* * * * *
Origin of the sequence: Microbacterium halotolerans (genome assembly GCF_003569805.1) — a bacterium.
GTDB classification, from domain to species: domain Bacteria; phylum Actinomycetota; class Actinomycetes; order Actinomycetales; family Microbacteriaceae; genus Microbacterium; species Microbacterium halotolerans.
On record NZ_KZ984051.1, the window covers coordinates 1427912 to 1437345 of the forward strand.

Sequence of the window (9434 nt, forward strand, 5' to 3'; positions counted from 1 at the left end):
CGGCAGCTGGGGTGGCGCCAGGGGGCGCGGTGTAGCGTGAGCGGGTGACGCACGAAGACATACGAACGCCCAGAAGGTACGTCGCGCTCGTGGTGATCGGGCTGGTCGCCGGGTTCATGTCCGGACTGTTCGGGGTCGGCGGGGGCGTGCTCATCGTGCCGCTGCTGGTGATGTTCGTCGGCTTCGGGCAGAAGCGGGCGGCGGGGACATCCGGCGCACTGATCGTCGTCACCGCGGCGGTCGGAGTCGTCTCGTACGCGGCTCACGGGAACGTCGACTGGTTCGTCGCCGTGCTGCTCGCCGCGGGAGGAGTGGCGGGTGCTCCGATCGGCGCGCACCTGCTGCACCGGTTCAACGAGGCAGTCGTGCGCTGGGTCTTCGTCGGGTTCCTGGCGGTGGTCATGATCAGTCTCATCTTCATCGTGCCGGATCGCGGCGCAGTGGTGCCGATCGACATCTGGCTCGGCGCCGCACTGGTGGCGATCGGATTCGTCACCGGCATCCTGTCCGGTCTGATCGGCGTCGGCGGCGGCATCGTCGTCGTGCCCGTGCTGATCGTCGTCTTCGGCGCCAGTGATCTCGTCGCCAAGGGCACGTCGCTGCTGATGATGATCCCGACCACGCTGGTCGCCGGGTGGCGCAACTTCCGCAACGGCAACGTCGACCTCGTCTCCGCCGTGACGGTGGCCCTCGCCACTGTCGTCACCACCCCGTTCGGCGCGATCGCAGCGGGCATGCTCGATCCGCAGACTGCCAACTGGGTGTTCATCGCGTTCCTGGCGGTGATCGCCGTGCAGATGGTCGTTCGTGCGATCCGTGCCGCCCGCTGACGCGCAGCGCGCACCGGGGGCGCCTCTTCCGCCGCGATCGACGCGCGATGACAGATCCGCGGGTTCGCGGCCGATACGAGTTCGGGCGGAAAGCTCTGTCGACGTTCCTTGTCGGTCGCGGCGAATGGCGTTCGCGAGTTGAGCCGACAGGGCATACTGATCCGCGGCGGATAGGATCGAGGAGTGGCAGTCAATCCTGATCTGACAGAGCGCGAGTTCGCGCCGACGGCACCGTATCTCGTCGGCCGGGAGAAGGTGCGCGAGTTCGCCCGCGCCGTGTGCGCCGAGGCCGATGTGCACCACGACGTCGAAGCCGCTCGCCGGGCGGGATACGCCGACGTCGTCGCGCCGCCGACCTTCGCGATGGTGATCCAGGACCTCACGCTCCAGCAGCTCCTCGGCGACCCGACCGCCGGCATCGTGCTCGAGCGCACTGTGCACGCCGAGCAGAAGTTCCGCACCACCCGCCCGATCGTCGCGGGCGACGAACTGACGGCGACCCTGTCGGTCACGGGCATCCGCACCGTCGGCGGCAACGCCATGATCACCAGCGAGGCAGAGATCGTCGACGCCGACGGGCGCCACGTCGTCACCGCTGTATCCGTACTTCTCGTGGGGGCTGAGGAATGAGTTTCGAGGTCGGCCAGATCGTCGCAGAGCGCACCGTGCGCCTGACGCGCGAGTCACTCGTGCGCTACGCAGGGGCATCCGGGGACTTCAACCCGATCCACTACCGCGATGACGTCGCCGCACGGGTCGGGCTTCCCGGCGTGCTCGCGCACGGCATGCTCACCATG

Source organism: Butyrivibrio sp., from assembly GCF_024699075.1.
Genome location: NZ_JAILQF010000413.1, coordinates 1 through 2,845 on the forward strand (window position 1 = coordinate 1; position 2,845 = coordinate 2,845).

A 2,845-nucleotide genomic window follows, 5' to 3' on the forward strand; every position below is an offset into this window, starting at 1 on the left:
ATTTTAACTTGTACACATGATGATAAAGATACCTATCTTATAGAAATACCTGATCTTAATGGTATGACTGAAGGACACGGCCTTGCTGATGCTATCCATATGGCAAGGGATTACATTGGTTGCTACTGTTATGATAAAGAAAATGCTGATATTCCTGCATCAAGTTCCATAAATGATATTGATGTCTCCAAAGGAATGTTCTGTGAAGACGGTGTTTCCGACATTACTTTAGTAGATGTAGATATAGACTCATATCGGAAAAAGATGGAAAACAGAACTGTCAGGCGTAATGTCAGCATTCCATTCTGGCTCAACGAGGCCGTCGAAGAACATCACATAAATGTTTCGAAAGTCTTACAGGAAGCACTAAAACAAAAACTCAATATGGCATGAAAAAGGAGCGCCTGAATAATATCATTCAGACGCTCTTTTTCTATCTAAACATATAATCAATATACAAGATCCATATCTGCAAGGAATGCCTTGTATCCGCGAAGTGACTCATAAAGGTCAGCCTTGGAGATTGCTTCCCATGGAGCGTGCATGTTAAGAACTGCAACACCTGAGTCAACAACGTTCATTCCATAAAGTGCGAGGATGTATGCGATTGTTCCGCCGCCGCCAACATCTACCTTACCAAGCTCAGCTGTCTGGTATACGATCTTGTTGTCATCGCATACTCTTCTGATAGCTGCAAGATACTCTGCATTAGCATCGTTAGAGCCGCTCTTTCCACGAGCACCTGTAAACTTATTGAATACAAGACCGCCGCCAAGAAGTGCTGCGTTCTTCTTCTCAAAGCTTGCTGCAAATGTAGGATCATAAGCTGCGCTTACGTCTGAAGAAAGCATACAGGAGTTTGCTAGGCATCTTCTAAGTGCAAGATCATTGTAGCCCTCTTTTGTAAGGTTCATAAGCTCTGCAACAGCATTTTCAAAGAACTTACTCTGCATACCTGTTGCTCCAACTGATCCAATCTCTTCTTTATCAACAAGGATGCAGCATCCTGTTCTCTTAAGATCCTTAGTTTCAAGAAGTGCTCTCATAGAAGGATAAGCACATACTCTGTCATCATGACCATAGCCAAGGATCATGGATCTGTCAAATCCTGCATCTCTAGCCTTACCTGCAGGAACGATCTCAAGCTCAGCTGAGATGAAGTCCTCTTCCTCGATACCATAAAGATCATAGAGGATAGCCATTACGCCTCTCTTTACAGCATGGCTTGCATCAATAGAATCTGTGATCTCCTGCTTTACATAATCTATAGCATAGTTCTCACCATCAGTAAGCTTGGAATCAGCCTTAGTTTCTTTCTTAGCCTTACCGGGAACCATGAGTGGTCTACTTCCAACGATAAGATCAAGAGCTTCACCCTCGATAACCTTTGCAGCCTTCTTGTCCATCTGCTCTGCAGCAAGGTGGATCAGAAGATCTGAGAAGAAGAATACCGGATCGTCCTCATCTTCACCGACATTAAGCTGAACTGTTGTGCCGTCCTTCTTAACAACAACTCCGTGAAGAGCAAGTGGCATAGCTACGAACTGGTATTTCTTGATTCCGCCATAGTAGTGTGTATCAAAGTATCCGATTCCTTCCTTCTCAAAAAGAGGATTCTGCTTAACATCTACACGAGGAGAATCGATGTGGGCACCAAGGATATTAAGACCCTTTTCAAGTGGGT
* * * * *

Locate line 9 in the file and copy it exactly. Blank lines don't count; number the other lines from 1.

ATTTTAACTTGTACACATGATGATAAAGATACCTATCTTATAGAAATACCTGATCTTAATGGTATGACTGAAGGACACGGCCTTGCTGATGCTATCCATATGGCAAGGGATTACATTGGTTGCTACTGTTATGATAAAGAAAATGCTGATATTCCTGCATCAAGTTCCATAAATGATATTGATGTCTCCAAAGGAATGTTCTGTGAAGACGGTGTTTCCGACATTACTTTAGTAGATGTAGATATAGACTCATATCGGAAAAAGATGGAAAACAGAACTGTCAGGCGTAATGTCAGCATTCCATTCTGGCTCAACGAGGCCGTCGAAGAACATCACATAAATGTTTCGAAAGTCTTACAGGAAGCACTAAAACAAAAACTCAATATGGCATGAAAAAGGAGCGCCTGAATAATATCATTCAGACGCTCTTTTTCTATCTAAACATATAATCAATATACAAGATCCATATCTGCAAGGAATGCCTTGTATCCGCGAAGTGACTCATAAAGGTCAGCCTTGGAGATTGCTTCCCATGGAGCGTGCATGTTAAGAACTGCAACACCTGAGTCAACAACGTTCATTCCATAAAGTGCGAGGATGTATGCGATTGTTCCGCCGCCGCCAACATCTACCTTACCAAGCTCAGCTGTCTGGTATACGATCTTGTTGTCATCGCATACTCTTCTGATAGCTGCAAGATACTCTGCATTAGCATCGTTAGAGCCGCTCTTTCCACGAGCACCTGTAAACTTATTGAATACAAGACCGCCGCCAAGAAGTGCTGCGTTCTTCTTCTCAAAGCTTGCTGCAAATGTAGGATCATAAGCTGCGCTTACGTCTGAAGAAAGCATACAGGAGTTTGCTAGGCATCTTCTAAGTGCAAGATCATTGTAGCCCTCTTTTGTAAGGTTCATAAGCTCTGCAACAGCATTTTCAAAGAACTTACTCTGCATACCTGTTGCTCCAACTGATCCAATCTCTTCTTTATCAACAAGGATGCAGCATCCTGTTCTCTTAAGATCCTTAGTTTCAAGAAGTGCTCTCATAGAAGGATAAGCACATACTCTGTCATCATGACCATAGCCAAGGATCATGGATCTGTCAAATCCTGCATCTCTAGCCTTACCTGCAGGAACGATCTCAAGCTCAGCTGAGATGAAGTCCTCTTCCTCGATACCATAAAGATCATAGAGGATAGCCATTACGCCTCTCTTTACAGCATGGCTTGCATCAATAGAATCTGTGATCTCCTGCTTTACATAATCTATAGCATAGTTCTCACCATCAGTAAGCTTGGAATCAGCCTTAGTTTCTTTCTTAGCCTTACCGGGAACCATGAGTGGTCTACTTCCAACGATAAGATCAAGAGCTTCACCCTCGATAACCTTTGCAGCCTTCTTGTCCATCTGCTCTGCAGCAAGGTGGATCAGAAGATCTGAGAAGAAGAATACCGGATCGTCCTCATCTTCACCGACATTAAGCTGAACTGTTGTGCCGTCCTTCTTAACAACAACTCCGTGAAGAGCAAGTGGCATAGCTACGAACTGGTATTTCTTGATTCCGCCATAGTAGTGTGTATCAAAGTATCCGATTCCTTCCTTCTCAAAAAGAGGATTCTGCTTAACATCTACACGAGGAGAATCGATGTGGGCACCAAGGATATTAAGACCCTTTTCAAGTGGGT